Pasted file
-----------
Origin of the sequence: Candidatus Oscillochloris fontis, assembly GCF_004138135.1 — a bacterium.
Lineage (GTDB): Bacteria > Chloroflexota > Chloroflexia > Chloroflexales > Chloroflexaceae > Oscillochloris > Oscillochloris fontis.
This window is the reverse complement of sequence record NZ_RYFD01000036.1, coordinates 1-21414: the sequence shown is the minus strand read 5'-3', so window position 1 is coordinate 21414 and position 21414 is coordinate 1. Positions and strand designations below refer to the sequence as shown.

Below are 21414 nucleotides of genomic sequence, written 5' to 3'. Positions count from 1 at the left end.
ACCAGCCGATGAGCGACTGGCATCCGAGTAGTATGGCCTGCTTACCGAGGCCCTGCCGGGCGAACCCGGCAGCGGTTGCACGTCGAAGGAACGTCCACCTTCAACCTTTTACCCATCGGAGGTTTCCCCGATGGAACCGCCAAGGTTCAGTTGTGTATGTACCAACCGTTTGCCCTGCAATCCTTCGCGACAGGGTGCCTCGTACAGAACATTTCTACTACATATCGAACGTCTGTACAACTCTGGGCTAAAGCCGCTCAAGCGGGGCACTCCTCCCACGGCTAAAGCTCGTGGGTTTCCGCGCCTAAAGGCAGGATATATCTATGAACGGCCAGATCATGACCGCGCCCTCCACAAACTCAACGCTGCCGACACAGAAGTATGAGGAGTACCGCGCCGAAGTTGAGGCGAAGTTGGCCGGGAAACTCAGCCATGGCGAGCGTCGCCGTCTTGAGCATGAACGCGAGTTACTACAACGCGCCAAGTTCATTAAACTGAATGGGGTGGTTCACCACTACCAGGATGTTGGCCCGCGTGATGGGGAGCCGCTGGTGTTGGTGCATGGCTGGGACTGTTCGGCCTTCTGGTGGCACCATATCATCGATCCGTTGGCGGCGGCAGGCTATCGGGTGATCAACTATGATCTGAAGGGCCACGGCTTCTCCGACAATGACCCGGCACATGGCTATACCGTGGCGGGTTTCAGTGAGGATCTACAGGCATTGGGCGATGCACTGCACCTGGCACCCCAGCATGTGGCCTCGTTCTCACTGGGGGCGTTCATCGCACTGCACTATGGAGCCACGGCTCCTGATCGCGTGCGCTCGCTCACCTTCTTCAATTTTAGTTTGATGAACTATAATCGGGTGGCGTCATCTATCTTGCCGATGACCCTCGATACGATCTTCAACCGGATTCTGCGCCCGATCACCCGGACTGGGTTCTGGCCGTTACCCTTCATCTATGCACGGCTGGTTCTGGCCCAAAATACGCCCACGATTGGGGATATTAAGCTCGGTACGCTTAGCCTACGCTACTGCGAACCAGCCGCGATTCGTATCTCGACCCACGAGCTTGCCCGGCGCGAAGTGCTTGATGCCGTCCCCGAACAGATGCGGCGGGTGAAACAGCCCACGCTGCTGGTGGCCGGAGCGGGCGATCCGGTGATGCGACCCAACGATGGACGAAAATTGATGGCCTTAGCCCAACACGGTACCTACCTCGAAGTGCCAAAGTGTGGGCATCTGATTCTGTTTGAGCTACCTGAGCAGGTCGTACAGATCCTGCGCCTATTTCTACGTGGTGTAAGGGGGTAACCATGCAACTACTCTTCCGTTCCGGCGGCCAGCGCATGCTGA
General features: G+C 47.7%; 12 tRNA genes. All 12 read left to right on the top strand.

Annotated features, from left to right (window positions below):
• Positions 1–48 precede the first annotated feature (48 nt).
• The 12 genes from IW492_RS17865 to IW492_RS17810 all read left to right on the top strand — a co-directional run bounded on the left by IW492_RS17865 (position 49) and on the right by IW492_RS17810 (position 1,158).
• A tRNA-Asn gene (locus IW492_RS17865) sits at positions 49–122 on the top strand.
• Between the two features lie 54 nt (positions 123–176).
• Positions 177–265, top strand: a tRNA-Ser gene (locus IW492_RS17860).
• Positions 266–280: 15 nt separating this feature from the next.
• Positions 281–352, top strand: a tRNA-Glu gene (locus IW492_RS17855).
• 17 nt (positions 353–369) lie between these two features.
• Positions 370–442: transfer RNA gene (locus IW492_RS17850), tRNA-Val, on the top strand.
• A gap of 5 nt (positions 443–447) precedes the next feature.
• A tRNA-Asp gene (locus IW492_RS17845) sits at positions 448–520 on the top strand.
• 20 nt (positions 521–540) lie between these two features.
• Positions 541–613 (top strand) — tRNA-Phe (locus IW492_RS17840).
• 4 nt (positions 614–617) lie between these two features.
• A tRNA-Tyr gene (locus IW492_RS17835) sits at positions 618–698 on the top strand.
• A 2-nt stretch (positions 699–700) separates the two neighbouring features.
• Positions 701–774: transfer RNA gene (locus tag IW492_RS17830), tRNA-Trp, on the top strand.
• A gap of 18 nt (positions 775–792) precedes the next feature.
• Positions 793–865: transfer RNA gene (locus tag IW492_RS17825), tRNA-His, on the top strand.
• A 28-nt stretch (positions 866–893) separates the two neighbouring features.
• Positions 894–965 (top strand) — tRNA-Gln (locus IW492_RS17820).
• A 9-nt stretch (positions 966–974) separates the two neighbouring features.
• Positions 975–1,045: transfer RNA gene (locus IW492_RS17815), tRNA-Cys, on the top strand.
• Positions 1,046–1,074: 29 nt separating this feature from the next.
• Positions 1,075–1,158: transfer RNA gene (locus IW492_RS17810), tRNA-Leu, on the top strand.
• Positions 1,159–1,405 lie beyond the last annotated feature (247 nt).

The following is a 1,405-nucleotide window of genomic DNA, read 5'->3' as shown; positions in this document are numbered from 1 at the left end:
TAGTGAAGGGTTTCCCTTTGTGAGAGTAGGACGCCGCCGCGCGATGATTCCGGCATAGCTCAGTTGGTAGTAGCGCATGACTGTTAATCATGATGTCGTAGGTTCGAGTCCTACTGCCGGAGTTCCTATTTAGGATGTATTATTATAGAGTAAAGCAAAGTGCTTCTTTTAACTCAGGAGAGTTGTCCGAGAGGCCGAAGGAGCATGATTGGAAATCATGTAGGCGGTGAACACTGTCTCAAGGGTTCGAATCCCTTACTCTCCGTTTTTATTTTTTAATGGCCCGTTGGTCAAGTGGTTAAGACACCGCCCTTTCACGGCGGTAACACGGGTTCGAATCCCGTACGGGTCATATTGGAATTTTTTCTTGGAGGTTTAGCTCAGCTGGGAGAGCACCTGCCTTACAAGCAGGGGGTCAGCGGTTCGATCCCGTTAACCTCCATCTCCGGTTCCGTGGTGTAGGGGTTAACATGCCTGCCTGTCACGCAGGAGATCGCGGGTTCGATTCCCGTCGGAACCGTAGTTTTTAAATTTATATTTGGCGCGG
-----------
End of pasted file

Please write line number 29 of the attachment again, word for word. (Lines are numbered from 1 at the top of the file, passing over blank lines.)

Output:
• A 9-nt stretch (positions 966–974) separates the two neighbouring features.